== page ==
“It's all very possible that such a system could exist,” Wright says, but states that it’s unlikely we could find any evidence of aliens bringing life to Earth.
“Remember: the origin of life on Earth goes back over 4 billion years. So any alien technology that might have brought it to the Solar System was billions and billions of years ago,” Wright adds.
Shostak says the idea that life transferred between two planets in the same planetary system — such as Mars and Earth — is pretty plausible, but it’s an entirely different ballgame between planetary systems. To find our supposed alien ancestors in Prometheus, the movie’s scientists travel to a system so far away that they have to hibernate for years to survive the journey.
Wright adds, “the big implausibility is that the aliens could come all the way here from their own planet, but it's not impossible.”
But the science becomes implausible if you read deeper into the movie, which suggests that the alien engineers seeded the DNA origins of just human beings — not all life. When the movie’s Dr. Shaw says, “They engineered us,” she seems to imply that “us” means specifically “humans,” though it’s left somewhat ambiguous. Neither Shostak nor Wright finds this idea plausible.
“It's a nice way of making ourselves sound important, but I don't think there's any possibility of supporting that as science,” Shostak says.
So, the science in Prometheus is a mixed bag, to say the least. But Wright says, “I wouldn't try too hard to make it make sense.”
“You're not supposed to take it too seriously in terms of science,” he adds.
Is Prometheus’ alien theory problematic?
Prometheus plot may be rooted in real scientific theory, but it’s also based on problematic and often racist theories of ancient peoples and aliens, known as “ancient aliens.”
The History Channel popularized the concept of ancient aliens, but it’s essentially the idea that aliens influenced and may have even engineered the art and civilization of ancient peoples. It’s a racist idea because it suggests that ancient peoples were not sophisticated enough to create complex societies and art, requiring the aid of aliens to build structures like the pyramids.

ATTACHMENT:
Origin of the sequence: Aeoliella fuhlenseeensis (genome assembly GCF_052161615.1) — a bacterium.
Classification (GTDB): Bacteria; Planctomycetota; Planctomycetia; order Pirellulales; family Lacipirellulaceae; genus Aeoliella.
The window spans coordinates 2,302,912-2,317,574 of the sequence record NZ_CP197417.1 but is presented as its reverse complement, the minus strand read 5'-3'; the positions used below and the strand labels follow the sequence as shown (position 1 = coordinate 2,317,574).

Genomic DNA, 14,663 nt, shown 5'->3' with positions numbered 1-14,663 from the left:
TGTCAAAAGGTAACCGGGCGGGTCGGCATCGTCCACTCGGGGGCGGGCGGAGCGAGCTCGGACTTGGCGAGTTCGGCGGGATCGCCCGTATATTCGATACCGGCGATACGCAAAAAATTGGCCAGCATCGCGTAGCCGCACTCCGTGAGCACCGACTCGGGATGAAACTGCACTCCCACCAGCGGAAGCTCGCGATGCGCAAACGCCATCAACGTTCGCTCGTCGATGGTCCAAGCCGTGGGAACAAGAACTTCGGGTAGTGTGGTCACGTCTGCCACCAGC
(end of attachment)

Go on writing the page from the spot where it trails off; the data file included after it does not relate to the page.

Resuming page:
“Certainly, we can argue it’s racist to suggest that ancient societies of people who weren’t white needed the help of aliens to come up with their amazing inventions,” Denning adds.
Prometheus’ explanation of the Engineers creating humanity and the depiction of alien creatures in ancient cave art can be read as an elaborate version of the “ancient aliens” theory. The movie’s Dr. Holloway even leans into the racism, arguing “there’s no way these primitive, ancient civilizations could have possibly known about” the planetary system where the Engineers came from.
Many archaeologists deride the “ancient aliens” theory because of the lack of evidence and its problematic implications.
“It’s not taken seriously by any anthropologists that I know,” Denning says.
But Denning says that the ancient alien theory fascinates us because it offers something archaeology does not: “the promise of an exciting return visit — and maybe even help — from extraterrestrials.” Though in Prometheus, the scientists get anything but help from the Engineers.
Ultimately, experts say the movie’s more impactful meaning may lie in its questions about humanity’s aims rather than our scientific origins.
“Perhaps Prometheus is most usefully read as a mythical exploration of what we ourselves, as humans, create and destroy,” Denning says.
Prometheus is streaming now on Amazon Prime.